MICHAEL SOLOMONAnd one more thing, I'll keep it brief. In, I believe, 2014 the county Office of Legislative Oversight published a study revisiting that decision to build those consortiums and whether or not it actually met that goal of combating the achievement gap and increasing diversity in our schools. And what it found is that by confining these minority and socioeconomically disadvantaged students to these areas, it actually did the worst, and both of those things have drastically gotten worse. (applause)
NNAMDII'm losing control of this crowd here. (laugh)
UNIDENTIFIED SPEAKERThank you. Thank you for hosting this. Thank you everyone, and thank you, Board of Education. When we talk about the history, and we talk about where we're going, we really have to accept there are a couple of fundamental things that should be part of the study. And that is in 1982, we had a anti-busing ward. And so the last time this work was done, it as done with the Civil Rights Commission, the Maryland Rights Commission actually recommending that the US Civil Rights Commission come and relook at what was done with the establishment of the consortia, because there was a disproportionate impact. They found it was just not right.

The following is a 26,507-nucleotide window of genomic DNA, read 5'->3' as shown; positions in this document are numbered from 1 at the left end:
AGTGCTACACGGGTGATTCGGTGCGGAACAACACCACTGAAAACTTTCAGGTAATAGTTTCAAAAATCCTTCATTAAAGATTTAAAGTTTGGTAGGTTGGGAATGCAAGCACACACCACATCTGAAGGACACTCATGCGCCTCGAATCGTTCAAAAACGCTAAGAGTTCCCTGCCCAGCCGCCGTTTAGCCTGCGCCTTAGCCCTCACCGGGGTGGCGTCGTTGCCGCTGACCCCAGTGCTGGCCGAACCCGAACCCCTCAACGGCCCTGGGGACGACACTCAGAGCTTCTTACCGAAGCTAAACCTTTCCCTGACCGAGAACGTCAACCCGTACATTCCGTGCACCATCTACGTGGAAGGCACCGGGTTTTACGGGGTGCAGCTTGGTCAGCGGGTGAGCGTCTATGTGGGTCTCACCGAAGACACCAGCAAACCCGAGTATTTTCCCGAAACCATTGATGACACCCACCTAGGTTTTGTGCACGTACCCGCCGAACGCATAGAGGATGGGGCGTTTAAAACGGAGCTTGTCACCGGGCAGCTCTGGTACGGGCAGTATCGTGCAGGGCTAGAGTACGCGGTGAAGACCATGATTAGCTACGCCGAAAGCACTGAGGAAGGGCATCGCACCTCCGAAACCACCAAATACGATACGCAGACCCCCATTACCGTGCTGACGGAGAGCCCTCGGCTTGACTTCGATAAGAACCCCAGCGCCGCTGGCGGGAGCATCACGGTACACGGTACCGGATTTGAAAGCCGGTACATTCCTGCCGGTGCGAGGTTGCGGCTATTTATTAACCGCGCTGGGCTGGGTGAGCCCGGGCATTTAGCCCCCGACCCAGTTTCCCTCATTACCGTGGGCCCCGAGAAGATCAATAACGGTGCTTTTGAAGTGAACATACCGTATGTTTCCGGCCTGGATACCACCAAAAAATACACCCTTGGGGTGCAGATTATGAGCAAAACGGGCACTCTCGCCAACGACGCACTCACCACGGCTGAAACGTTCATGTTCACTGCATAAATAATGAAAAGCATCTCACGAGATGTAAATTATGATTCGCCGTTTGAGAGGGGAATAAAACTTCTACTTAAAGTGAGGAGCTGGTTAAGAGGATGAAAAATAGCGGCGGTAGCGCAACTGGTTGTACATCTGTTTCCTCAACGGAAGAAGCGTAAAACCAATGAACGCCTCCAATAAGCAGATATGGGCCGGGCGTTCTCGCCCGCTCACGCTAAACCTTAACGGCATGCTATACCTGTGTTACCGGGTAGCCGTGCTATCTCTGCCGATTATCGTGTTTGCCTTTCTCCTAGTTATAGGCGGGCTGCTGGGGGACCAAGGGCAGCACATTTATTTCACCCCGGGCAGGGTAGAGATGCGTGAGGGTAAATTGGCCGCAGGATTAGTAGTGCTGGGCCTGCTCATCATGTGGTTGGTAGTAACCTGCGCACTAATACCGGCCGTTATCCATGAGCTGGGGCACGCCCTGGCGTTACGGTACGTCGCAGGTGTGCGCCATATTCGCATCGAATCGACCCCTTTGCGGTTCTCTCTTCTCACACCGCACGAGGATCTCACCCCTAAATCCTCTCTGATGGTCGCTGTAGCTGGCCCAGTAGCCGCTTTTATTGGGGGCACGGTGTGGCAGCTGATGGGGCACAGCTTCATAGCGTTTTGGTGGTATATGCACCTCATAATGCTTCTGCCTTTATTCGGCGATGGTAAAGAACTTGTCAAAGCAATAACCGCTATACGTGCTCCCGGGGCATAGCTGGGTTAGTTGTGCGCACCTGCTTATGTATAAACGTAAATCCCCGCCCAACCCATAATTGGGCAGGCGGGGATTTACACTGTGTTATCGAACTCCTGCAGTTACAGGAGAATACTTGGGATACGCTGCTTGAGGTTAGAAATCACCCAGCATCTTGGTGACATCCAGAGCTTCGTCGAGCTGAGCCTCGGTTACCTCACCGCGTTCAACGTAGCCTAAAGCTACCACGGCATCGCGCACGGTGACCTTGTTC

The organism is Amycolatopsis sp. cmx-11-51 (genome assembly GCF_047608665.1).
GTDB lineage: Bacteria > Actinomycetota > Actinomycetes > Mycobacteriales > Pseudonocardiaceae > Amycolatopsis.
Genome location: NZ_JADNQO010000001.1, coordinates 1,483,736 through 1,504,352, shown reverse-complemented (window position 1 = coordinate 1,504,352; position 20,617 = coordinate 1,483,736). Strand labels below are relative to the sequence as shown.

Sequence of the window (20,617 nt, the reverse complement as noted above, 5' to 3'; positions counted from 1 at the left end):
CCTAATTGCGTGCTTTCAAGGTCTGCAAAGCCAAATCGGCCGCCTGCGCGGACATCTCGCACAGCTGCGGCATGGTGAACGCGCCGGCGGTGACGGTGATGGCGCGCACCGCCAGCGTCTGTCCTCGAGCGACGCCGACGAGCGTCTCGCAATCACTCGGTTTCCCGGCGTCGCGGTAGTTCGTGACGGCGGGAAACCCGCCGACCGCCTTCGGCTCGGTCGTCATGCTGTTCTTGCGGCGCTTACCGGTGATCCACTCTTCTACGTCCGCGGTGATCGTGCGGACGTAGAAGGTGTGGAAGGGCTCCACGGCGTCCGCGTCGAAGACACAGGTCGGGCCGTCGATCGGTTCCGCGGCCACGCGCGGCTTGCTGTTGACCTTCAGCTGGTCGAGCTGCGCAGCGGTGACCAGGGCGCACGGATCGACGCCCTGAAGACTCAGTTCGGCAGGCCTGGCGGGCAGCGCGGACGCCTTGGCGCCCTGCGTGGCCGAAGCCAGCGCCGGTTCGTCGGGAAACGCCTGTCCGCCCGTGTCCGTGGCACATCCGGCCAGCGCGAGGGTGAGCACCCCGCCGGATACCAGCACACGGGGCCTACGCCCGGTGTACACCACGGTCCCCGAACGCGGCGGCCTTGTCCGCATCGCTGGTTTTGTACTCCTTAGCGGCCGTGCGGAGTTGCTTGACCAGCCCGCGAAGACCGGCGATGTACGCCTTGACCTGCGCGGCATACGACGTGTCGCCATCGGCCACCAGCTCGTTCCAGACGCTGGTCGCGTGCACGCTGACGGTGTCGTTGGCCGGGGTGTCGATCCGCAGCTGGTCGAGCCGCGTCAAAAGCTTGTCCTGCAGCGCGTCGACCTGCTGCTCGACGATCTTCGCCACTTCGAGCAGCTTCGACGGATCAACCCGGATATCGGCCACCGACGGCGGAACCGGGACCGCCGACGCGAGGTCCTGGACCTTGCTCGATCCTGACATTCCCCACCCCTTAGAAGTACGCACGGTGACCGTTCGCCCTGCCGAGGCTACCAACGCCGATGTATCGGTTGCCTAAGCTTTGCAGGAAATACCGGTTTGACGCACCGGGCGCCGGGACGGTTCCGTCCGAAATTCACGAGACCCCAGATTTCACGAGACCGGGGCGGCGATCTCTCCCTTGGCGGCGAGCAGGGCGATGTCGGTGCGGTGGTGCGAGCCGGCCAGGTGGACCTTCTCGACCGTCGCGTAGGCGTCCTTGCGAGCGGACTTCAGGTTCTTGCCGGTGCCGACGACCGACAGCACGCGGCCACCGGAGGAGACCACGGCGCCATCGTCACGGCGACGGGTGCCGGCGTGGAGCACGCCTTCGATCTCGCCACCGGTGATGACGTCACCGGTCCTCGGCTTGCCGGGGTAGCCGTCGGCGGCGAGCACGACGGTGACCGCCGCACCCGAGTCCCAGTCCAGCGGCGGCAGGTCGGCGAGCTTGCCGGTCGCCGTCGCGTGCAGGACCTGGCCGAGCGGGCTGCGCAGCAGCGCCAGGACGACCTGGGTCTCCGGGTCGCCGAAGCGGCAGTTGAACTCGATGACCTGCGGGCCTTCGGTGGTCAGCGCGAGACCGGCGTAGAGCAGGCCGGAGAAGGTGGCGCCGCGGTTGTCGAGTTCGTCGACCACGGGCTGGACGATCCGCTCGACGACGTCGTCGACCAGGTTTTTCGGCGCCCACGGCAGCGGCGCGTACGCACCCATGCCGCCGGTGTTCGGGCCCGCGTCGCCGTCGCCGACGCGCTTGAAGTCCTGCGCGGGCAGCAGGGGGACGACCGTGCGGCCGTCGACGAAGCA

UNIDENTIFIED SPEAKERThere was a letter to Regan, which stopped that, but this -- it's not that we're starting from a clean slate. We're starting from a slate that was designed to segregate. And as Byron mentioned, I mean, there were reports that told us back in the '90s that if we did go on as we were, we would end up with a gap. Thank you. (applause)
NNAMDIThank you. You, sir.
SCOTT SCHNEIDERMy name's Scott Schneider, and I'm a parent of two graduates of MCPS, both of whom were bused to a school in the neighboring neighborhood. But what I wanted to point out is we're talking about history and Montgomery County has a long history of redlining. And as a result, we have these segregated neighborhoods, and as a result, our schools are segregated. And, in fact, they're more segregated now than they were 30 years ago. So, the question is, what do we do about that?